The Global Express maiden flight happened on October 6, 1996. It was 1:29 p.m. at Downsview Airport when the crew of the first Global Express pulled on the flight controls. The weather is ideal in the Toronto area and the inaugural flight is 2 hours 46 minutes. Later in the fall, the aircraft was transferred to the Wichita test centre where three other aircraft would join it. It was during the summer of 1998 that he received his certification.
Entry Into Service
In 1999, the Global Express entered service with six deliveries to customers. Since it was then a next-generation aircraft, it contained a lot of electronics managed by computers. Software problems are the new Achilles tendon of modern aircraft, and the Global Express is no exception. There are more and more error messages on active planes and the support team is rowing hard. The basic problem is not the airplane itself or its complexity. The difficulty is that IT takes aircraft performance and reliability to another level. It takes a certain period of adaptation in order to fully grasp the aircraft and be able to fix bugs.
Bombardier had promised buyers that the travelable distance of the Global Express would be 6500 nm under any circumstances. However, in certain weather conditions with unfavourable winds, it does not succeed. Customers are then offered the option of adding an additional fuel tank in the fuselage or a discount.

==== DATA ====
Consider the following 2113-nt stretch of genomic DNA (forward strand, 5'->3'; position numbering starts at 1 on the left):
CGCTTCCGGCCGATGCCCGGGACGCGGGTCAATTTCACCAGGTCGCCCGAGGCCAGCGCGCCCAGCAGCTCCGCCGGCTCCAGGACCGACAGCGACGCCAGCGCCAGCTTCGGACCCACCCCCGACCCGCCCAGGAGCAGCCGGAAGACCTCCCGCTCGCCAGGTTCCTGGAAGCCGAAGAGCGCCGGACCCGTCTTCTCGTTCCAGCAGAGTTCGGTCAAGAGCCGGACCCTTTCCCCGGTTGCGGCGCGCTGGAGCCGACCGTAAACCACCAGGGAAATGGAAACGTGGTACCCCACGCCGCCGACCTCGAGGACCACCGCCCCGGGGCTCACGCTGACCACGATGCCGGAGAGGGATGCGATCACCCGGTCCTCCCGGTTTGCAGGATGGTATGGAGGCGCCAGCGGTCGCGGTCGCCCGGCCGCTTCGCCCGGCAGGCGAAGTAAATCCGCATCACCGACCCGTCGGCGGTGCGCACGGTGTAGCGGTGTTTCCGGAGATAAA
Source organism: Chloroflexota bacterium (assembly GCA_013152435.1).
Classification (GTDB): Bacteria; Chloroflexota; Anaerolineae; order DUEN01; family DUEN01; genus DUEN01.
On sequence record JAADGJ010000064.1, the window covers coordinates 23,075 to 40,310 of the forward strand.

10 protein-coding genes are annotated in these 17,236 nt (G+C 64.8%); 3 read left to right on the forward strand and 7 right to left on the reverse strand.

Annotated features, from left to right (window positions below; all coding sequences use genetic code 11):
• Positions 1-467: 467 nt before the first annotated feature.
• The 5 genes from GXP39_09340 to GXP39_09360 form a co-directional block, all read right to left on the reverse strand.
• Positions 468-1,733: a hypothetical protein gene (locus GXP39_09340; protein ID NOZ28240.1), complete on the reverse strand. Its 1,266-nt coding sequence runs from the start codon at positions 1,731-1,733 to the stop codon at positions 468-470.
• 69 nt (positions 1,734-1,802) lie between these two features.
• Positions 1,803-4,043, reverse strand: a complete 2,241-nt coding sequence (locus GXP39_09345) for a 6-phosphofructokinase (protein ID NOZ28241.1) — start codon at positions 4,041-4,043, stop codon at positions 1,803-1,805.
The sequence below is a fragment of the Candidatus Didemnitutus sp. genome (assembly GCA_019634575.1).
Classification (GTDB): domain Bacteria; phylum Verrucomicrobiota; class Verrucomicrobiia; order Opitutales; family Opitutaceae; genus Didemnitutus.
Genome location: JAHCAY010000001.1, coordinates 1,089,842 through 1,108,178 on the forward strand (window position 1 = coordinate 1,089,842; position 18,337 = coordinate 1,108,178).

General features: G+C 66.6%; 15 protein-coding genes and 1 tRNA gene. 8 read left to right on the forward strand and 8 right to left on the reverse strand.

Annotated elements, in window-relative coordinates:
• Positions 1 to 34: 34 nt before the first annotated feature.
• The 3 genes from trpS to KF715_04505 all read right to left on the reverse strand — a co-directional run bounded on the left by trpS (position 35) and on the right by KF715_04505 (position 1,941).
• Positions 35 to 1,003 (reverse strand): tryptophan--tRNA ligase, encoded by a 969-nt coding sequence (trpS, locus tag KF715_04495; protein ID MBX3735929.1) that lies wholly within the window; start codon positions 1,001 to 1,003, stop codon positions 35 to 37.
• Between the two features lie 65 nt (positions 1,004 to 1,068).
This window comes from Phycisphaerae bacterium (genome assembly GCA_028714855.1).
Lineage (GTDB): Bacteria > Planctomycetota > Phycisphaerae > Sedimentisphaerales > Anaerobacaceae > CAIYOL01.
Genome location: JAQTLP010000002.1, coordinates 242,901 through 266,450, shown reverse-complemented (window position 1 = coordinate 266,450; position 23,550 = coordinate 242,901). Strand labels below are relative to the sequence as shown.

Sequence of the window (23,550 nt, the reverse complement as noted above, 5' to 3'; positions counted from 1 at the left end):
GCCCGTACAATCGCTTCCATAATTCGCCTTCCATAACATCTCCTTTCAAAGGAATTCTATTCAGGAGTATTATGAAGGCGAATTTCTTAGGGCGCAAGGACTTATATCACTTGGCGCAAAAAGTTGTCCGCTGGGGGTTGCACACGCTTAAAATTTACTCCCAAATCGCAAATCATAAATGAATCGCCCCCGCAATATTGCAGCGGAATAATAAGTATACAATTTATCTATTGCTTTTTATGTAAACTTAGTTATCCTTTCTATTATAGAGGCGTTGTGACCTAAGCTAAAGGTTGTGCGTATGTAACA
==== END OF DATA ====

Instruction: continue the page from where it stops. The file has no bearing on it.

In 2001, Bombardier announced the Global 5000 which was a shorter version. Its range is then 4,800 nm. From 2002, the problems related to the entry into service were resolved and the Global Express will fulfill its promises.
In 2003, the XRS version of the Global Express was launched. The term XRS stands for extra range and speed. In 2010, Bombardier announced the Global 6000 and the Global 7000. The Global 6000 will go into production in 2012, and it has a range of 6000 nm. It 6000 incorporates several enhancements including Rockwell Collins’s Pro-Line Fusion avionics suite.
The Global 7000 will have a new wing and its expected range is then 7,400 nm. Bombardier then opted for the Passport engine from GE. The entry into service was scheduled for 2016. But the design and manufacture of this new wing will cause a lot of problems and a two years’ delay for the program. Triumph which had obtained the manufacturing mandate for the wings is not really up to the task.
Then in May 2018, Bombardier announced that the Global 7000 would become the Global 7500. Its range went from 7,400 nm to 7,700 nm.
In January 2019, Bombardier put an end to its commercial dispute with Triumph. It acquires the division of its subcontractor which manufactures the wing of the Global 7500. Thereafter the program will continue to progress without too many problems.
Bombardier will deliver the thousandth aircraft in the Global family in November 2021. That translates to an average of more than 44 annual deliveries since entering service in 1999. By comparison, the Challenger 600 took 35 years to reach this mark.
Its reliability rate is now 99.7%, which places it at the top of its class. The manufacturer is expected to deliver more than 70 aircraft of this family in 2021. At the moment, the future of Bombardier rests mainly on the Global.
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